Set Your Sights on Range Finders

Whether you want a range finder for golf, your next hunting excursion, military, law enforcement or industrial applications, you can find a great selection of range finders here. Range finders are perfect for determining the distance, slope, angle and speed of your target. You can find top-of-the-line range finders from brands including Leica, Nikon, Bushnell, and Leupold. You never have to estimate distances when you have one of these range finders.

How Does a Range Finder Work?

A range finder is a mechanism in cameras that allows a photographer to determine the distance to his or her subject and take a picture in sharp focus. Cameras with range finders have existed for nearly a century, as Kodak introduced this type of product in 1916 with the Kodak Autographic Special. So…how does a range finder work?

Background details

Range finder cameras were common between the 1930s and 1970s, but soon lost ground to SLR, or single-lens reflex, cameras. Range finder cameras were made in many shapes and sizes over the years, most commonly in 35mm cameras. They were considered high-end cameras and soon lost more ground to cheaper digital cameras with auto-focus. Some digital cameras are now manufactured with range finders, but they are not as common.

How it works

Most varieties of range finders show two images of the same subject, one of which moves when a calibrated wheel is turned. When the moving image and the still image overlap and fuse into one image, the distance to the subject is read off of the calibrated wheel. Older models of range finder cameras displayed this distance and required the photographer to use the value to adjust the lens focus ring. This is why it may have looked like photographers were turning a dial on their camera. If a camera does not have a range finder, a photographer can use an external one attached to the shoe at the top of the camera. As technology improved, the range finder was incorporated into the viewfinder and involved more automation. Currently, the range finder is coupled with a focusing mechanism so the image is focused correctly when the two images in the range finder fuse. By accurately determining the distance and clarity of the subject, a photographer can take better pictures.

Range finders enhance a camera’s capabilities by accurately determining the distance to the subject and allowing the photographer to produce a clearer, more pristine image

How to Hunt With a Range Finder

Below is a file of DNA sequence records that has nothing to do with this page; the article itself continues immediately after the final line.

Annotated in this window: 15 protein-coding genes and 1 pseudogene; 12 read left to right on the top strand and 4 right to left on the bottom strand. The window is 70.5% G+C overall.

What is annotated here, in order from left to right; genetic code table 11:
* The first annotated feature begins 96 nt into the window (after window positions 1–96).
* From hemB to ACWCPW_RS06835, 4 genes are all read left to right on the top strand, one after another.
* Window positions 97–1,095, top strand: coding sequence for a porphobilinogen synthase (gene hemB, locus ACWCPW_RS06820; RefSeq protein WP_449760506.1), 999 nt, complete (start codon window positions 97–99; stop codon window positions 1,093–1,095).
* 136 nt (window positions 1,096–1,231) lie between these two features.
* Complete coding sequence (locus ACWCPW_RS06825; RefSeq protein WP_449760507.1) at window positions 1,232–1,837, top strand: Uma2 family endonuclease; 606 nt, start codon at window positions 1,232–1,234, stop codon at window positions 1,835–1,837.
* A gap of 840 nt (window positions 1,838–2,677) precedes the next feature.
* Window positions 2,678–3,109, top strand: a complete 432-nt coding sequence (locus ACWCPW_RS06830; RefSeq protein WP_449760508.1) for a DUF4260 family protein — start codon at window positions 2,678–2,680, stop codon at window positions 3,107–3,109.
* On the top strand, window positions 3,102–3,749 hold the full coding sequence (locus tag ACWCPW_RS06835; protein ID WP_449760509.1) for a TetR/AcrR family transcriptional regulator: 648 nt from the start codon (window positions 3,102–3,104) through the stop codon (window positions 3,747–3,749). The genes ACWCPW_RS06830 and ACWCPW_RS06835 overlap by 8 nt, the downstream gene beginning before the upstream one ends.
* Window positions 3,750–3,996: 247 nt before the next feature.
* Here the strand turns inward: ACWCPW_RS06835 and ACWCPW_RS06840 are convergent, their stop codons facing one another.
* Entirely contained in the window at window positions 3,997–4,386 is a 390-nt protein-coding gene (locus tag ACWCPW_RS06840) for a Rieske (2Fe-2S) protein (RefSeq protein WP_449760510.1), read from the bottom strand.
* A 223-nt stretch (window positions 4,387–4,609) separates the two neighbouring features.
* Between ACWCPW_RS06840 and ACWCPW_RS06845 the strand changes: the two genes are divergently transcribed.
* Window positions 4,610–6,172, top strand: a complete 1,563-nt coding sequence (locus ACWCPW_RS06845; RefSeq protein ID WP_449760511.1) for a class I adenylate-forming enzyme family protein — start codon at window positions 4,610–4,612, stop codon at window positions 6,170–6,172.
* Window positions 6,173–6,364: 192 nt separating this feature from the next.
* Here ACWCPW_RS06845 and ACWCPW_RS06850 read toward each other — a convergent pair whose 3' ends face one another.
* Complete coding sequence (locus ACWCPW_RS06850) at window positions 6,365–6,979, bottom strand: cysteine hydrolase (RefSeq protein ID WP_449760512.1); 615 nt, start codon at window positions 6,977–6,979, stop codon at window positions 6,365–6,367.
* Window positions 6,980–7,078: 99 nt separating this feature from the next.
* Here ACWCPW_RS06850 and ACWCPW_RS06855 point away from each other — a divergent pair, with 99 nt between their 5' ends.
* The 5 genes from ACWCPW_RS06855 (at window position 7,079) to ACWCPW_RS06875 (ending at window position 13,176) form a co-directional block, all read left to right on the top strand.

A range finder is a great way to improve accuracy on long-range hunting shots. These devices are especially great when staking out hunting spots; using laser beams and an internal clock, they quickly calculate the distance between you and your target.

  1. First: Choose your range finder

    Although they can cost a bit, you should get a high-quality range finder to see your target in detail; this ensures a more accurate aim on the part of the animal you would like to shoot. such as the neck, heart or the head. For the more serious hunter, a long-distance device with a range of more than five hundred yards is recommended as well. If you would like to get the most up-to-date visuals on your prey before you shoot, get a gun or cross-bow that already has a range finder attached to it.

  2. Second: Use your range finder

    Aim the range finder toward your prey and push the trigger pad on your device. Mark down the distance between you and your prey, including any other variables that could effect your shot. To avoid fines and legal issues, you need to verify that the animal you are hunting is in season.

  3. Third: Secure a steady view point

    Once you know what you want to harvest, quickly set up a hunting stand where you have the most unobstructed view of your target. Cover yourself and your stand in camouflage to keep animals from noticing you and running away.

  4. Fourth: Calculate your aim

    Determine how you should aim your hunting device at your prey based on the reading on the device. Adjust your scope accordingly; if the distance is more than a few hundred yards, consider factors like “bullet drop” before you make your final decision.

  5. Fifth: Fire!

    Fire your gun at your prey.

Let Range Finders Sharpen Your Vision

You can lower your golf score when you bring your range finder on the golf course, because you know exactly how far it is to the next hole. If you enjoy hunting, you can use a range finder to determine the best way to take aim at your game. If you work in military or law enforcement, you can find ideal equipment for tactical range finding. Whether you choose a laser range finder or a GPS range finder, you can find the perfect range finder for your chosen application here.